statue remains on the Statehouse's second floor, although a
different statue of Douglas was removed from the Capitol grounds
last year by former House Speaker Michael Madigan. A task force met
Wednesday to review all monuments on state property. (Capitol News
Illinois photo by Jerry Nowicki)
“What are the stories that demand a more complete and
honest retelling?” Linda Reneé Baker, a professor at Southern
Illinois University’s Paul Simon Public Policy Institute asked in
her committee testimony. “We can't erase the history, but we can
retell the stories, we can work with the historians to tell them in
a more factual manner, we can reframe the discussion in light of the
truth as we know it.”
Landscape architecture professor David Hays of the University of
Illinois spoke to the committee about how monuments can be used as
forms of oppression.
“And here, it's important to recall that history is not the same as
the past,” Hays said. “The past refers to events or conditions that
have already occurred and cannot be altered. In contrast, history is
the way the past is represented, interpreted and understood. So
history is always made in the present.”
History, Hays said “is always subjective. It's a matter of opinion,
even when anchored in facts.” The design of public places “plays a
significant role” in interpreting elements of the past and
translating them to the present.
An important question in analyzing art and public spaces is when and
why the artwork first came to be, he said. Many monuments to the
confederacy in the south and nationwide came to be in the 1920s,
“and they were definitely put up as part of a campaign of
intimidation,” he said.
“And that's the way in which it's really important to distinguish
between the past and interpretation of the past history,” he said.
Butler said Hays’ perspective will be a valuable one as the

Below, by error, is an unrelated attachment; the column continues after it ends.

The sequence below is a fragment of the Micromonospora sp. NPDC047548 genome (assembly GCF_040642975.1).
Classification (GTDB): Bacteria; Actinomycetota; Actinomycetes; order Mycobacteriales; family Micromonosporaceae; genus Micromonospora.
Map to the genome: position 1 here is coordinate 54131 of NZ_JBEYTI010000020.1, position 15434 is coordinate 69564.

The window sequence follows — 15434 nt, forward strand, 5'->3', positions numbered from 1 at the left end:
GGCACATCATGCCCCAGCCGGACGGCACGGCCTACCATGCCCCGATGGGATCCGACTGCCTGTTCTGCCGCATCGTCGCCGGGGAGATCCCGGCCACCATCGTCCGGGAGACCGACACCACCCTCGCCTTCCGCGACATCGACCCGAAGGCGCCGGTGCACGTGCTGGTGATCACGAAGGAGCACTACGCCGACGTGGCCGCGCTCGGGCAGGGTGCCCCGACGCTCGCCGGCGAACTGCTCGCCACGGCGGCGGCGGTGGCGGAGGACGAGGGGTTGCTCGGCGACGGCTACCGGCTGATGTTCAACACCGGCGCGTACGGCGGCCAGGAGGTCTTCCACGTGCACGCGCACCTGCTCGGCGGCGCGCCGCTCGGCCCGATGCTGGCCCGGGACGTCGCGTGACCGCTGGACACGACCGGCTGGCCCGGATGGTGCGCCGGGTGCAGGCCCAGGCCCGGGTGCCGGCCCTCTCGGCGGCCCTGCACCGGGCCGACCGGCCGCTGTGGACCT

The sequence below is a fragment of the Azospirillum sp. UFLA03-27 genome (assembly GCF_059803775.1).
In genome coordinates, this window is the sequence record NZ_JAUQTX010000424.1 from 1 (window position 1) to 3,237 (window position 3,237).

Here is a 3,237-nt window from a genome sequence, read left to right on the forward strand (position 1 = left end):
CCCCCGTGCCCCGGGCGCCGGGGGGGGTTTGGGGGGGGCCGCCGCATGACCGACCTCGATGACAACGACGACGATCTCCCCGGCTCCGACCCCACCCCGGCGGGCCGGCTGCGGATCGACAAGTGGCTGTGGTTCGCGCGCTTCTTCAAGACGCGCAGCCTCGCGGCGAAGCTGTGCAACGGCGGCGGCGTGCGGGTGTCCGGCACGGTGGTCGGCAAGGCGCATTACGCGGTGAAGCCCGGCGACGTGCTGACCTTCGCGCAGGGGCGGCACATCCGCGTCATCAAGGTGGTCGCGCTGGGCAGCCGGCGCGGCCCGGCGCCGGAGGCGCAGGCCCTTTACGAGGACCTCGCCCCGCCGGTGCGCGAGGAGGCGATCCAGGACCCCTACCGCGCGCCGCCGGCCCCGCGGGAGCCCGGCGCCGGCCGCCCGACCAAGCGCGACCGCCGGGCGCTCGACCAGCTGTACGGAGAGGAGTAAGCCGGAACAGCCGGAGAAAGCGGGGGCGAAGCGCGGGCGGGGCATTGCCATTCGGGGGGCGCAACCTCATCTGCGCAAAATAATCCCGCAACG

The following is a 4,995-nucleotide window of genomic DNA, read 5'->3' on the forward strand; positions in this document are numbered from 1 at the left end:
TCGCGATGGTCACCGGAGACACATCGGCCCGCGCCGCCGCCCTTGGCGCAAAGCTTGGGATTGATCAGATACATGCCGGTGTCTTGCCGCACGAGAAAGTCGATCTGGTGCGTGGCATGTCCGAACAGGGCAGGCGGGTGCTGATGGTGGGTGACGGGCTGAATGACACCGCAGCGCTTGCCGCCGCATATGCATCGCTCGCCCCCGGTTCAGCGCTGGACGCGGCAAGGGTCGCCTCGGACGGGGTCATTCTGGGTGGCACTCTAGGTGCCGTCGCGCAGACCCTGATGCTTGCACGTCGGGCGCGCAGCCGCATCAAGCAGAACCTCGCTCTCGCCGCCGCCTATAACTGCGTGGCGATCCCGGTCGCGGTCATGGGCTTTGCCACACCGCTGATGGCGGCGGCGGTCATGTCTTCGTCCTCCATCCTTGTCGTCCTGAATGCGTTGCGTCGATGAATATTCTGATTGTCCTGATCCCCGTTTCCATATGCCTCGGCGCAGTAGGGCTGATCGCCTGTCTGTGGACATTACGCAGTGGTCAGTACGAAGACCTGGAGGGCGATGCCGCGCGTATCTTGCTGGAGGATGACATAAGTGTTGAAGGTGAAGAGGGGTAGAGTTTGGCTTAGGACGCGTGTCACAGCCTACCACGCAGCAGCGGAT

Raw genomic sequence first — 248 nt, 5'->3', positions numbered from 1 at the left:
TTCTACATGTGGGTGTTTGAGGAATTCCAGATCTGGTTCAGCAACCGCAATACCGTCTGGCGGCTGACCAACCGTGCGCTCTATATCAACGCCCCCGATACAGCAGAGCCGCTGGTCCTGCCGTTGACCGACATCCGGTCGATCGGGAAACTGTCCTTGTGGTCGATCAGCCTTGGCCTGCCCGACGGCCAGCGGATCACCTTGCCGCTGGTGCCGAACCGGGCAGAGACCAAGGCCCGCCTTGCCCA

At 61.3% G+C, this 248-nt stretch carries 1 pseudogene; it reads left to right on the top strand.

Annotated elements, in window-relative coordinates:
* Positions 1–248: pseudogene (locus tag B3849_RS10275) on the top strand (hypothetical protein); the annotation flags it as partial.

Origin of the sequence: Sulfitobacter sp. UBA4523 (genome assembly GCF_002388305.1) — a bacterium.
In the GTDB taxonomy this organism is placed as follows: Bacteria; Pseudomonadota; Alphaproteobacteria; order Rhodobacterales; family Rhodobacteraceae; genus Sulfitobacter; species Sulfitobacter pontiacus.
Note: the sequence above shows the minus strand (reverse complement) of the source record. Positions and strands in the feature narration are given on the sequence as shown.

committee educates itself on memorials to “complicated people.”
Flowers also noted that despite changing interpretations of the
past, “bigotry is bigotry,” and some monuments are romanticized
renderings of “how things used to be.”
“As a result of how things used to be, some people would like to
carry on that legacy at the risk or at the harm of other people,”
she said, noting some statues nationwide are “causing a lot of
problems and have caused a lot of problems” with the simplified
versions of the past they depict.
“History has been used, has been instrumentalized, to oppress people
for a very long time,” Hays responded. “History is written by the
victors, some say. But we can write history ourselves in ways that
are more consistent with our meanings and that's why I think it's
really important to say we can't change the past, but we can change
The committee will hold several hearings, Flowers said, although the
exact number is not decided yet, and then it will present
recommendations to the General Assembly.
On Wednesday, they also heard from the National Conference of State
Legislatures and the Council of State Governments to hear about
actions being taken in other states to address monuments on state